Archive for August, 2012

Athletes & Disordered Eating: What Parents Need To Know

Friday, August 31st, 2012

{via etsy by Michele Maule}

Sports offer many physical benefits. They also teach leadership skills, teamwork, discipline and life lessons. Kids who participate in sports even tend to do better in school. And sports are fun.

But participating in a sport can also become a slippery slope to unhealthy and dangerous behaviors. And they can trigger eating disorders in individuals who are already genetically vulnerable to EDs.

I had the pleasure of talking with Doug Bunnell, Ph.D, vice president and co-director at the The Renfrew Center Foundation, about why the athletic environment can become harmful and what parents and caregivers can do.

So what is it about sports that can serve as a slippery slope?


What Sabotages A Positive Body Image: Part 2 With Kimberly Riggins

Thursday, August 30th, 2012

Here’s part two of my interview with Kimberly Riggins, author of the boldly titled book Love Your Naked Ass: 80 Gentle Ways to Transform Your Life, Restore Your Serenity & Rediscover Happiness

Here, she reveals the chief culprit that can sabotage a healthy body image. And it might surprise you. She also shares more of her thoughts on embracing and loving our bodies.

Don’t forget that Kimberly is giving away a copy of her book. All you need to do is comment. Learn more here!

Q: What do you think stands in the way of people embracing and loving their bodies? 

A: I think the easy answer would be to blame the media. We are bombarded with unrealistic images on a daily basis. We are given these impossible standards to live up to and no matter how hard we try, we will never attain those dimensions or that look.


6 Ways To Boost Your Body Image & A Giveaway: Q&A With Kimberly Riggins

Wednesday, August 29th, 2012

Today, I’m pleased to present part one of my interview with Kimberly Riggins, author of the boldly titled book Love Your Naked Ass: 80 Gentle Ways to Transform Your Life, Restore Your Serenity & Rediscover HappinessIn it, she includes 80 action steps that helped her heal her body image issues.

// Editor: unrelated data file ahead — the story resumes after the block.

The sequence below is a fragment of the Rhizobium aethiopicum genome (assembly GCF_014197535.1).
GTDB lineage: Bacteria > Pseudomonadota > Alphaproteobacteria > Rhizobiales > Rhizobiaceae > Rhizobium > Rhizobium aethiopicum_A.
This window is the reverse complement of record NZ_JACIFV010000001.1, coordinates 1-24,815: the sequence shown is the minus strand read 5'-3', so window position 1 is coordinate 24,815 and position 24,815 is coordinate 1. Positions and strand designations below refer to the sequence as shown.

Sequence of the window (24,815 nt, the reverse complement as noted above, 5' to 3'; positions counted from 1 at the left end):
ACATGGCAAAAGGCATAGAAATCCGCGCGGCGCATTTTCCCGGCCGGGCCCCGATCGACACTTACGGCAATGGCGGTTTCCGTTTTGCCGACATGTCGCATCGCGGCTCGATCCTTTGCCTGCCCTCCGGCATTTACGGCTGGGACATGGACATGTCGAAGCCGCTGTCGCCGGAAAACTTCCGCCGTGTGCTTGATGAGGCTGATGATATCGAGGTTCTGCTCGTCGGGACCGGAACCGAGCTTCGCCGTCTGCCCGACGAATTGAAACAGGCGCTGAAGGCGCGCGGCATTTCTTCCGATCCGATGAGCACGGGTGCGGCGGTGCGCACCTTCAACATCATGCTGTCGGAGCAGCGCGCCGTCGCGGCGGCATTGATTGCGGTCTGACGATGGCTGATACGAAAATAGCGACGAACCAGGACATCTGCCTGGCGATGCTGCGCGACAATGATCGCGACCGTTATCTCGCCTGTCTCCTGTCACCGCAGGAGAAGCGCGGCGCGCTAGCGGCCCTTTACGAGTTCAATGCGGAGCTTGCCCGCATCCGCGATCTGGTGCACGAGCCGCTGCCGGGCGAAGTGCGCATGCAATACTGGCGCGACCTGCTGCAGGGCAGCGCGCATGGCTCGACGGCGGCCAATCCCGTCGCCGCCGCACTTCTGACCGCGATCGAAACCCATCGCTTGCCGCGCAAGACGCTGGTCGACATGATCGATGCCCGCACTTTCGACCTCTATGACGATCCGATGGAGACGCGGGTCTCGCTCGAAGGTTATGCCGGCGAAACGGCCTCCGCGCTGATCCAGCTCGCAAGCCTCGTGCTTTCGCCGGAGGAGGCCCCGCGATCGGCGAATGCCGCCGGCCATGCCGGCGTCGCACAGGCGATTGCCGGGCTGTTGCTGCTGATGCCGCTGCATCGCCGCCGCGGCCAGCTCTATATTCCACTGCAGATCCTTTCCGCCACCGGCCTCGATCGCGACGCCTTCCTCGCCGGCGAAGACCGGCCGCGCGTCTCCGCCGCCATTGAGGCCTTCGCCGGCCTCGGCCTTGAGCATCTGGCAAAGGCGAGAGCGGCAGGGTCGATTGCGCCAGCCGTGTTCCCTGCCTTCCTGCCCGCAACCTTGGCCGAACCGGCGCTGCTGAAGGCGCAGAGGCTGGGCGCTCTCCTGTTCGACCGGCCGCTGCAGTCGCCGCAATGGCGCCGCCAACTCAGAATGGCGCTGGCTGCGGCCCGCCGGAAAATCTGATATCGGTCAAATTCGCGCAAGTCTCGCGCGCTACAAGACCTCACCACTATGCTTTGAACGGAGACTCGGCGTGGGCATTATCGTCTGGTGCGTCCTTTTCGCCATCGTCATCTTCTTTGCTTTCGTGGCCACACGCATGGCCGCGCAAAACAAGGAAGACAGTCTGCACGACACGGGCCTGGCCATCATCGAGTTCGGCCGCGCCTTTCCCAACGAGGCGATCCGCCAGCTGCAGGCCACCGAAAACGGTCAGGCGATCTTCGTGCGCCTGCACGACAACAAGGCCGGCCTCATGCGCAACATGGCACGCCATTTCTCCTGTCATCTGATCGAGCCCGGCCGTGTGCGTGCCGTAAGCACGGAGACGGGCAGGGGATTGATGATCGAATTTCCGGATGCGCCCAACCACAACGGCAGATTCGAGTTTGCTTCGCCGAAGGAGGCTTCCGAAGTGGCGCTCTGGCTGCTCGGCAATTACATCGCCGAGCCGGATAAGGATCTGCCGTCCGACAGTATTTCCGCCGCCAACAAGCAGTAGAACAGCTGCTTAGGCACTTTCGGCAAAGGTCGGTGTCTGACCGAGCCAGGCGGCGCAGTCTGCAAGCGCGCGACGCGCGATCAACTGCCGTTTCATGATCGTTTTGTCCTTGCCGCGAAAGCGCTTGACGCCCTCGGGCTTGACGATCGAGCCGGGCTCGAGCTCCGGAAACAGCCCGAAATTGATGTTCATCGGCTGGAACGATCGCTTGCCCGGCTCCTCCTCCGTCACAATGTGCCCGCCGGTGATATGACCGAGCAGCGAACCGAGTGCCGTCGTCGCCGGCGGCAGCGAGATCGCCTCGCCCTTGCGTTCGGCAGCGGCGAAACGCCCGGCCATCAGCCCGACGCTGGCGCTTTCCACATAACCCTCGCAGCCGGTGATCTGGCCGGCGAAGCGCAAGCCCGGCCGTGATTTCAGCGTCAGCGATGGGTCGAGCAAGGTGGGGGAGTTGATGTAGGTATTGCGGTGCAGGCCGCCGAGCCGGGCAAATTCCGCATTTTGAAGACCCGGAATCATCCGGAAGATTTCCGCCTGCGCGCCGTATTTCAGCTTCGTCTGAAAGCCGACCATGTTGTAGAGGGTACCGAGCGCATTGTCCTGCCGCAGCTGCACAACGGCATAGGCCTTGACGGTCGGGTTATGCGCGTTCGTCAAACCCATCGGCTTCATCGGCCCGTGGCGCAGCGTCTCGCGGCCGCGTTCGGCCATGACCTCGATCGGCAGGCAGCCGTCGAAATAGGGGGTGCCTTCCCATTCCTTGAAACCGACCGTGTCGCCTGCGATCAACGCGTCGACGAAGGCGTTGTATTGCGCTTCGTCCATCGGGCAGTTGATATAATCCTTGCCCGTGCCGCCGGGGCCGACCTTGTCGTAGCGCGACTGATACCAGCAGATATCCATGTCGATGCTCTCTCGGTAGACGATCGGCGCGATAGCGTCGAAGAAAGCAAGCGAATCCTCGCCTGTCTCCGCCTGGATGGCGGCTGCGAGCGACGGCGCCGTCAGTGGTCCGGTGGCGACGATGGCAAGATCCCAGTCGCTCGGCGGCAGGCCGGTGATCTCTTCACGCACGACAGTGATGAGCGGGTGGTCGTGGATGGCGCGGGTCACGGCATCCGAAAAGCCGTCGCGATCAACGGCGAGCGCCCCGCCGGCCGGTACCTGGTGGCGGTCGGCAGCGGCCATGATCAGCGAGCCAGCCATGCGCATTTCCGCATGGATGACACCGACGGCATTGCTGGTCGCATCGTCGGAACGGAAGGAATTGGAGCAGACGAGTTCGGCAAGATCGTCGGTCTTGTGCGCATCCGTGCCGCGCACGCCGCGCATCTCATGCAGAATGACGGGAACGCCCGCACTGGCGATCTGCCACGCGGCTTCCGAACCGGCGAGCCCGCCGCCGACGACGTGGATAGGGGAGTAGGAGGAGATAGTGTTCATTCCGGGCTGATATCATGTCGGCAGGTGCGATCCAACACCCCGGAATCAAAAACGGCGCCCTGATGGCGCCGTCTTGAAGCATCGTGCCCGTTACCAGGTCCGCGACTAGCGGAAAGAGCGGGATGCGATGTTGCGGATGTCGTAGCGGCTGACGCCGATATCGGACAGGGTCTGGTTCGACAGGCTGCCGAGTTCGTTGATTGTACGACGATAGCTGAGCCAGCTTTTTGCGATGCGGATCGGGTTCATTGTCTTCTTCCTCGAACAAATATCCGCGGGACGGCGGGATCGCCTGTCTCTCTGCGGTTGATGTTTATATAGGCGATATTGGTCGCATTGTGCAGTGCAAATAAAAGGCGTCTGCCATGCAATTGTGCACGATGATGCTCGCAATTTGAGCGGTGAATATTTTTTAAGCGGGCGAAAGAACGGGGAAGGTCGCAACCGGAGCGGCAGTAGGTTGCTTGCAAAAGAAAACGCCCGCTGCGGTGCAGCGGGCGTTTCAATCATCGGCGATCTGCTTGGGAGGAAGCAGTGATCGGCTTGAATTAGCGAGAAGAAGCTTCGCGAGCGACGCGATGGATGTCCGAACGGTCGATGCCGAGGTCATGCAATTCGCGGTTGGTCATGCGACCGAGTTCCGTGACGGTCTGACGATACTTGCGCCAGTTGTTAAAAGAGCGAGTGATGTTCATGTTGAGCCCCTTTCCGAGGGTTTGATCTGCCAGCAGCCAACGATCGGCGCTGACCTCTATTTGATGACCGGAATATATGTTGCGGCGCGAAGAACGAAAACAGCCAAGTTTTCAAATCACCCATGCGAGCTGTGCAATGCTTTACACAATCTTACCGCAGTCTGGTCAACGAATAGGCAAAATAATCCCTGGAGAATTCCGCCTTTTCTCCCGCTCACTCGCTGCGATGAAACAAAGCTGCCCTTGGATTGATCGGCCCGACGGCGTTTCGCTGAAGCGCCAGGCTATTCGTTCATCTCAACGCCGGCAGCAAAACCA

Below, Kimberly shares what a positive body image means to her. She also gives her six tips for developing a healthy body image and cultivating self-love.

Kimberly is sponsoring a giveaway of her body positive book. Details at the bottom!

Q: What does a positive body image mean to you? 

A: To me, having a positive body image means embracing all of your parts, both inside and out.

It means taking the time to get to know yourself—your “raw” self. Being able to stand in front of a mirror naked and smile back at what you see. Noticing those lines, wrinkles and marks and rather than dwell on how imperfect they are, find ways to see the beauty in them.


Body Image Booster: Ask Yourself These 23 Questions

Monday, August 27th, 2012

flowers in vase, creative joy retreat

Every Monday features a tip, activity, inspiring quote or some other tidbit that helps boost your body image, whether directly or indirectly — and hopefully kick-starts the week on a positive note!

Got a tip for improving body image? Email me at mtartakovsky at gmail dot com, and I’ll be happy to feature it. I’d love to hear from you!

Recently, I read a great quote from Albert Einstein in Tina Seeling’s book InGenius: A Crash Course on Creativity: “If I had an hour to solve a problem and my life depended on the solution, I would spend the first fifty-five minutes determining the proper question to ask, for once I know the proper question, I could solve the problem in less than five minutes.”

In other words, questions are key. Asking the right questions helps us identify the best solutions. Asking the right questions helps us challenge ourselves and make powerful changes.

In other words, the questions you ask yourself can help you boost your body image, sharpen your self-care practices and best respond to your needs.


Body Image Boosters From The Blogosphere 8.26.12

Sunday, August 26th, 2012

A positive body image goes beyond liking your looks. It encompasses taking good care of yourself and leading a fulfilling life. In this new series, I’m sharing some of my favorite posts from my some of my favorite bloggers on just that. Hope you find these links inspiring, too!

The media can be brutal on our body image. But becoming a clever consumer can help. One way is to take a peek at how certain standards and products have evolved. Golda has written a super interesting and surprising post about diets and deodorants.

Another way is to try an all-out media fast — for a few days.


A Positive Body Image Does Mean Prioritizing Your Health

Friday, August 24th, 2012

For some reason our society thinks that accepting, appreciating and loving your body somehow means that you’re going to give up. You’ll become a “complacent” couch potato, who never takes good care of yourself.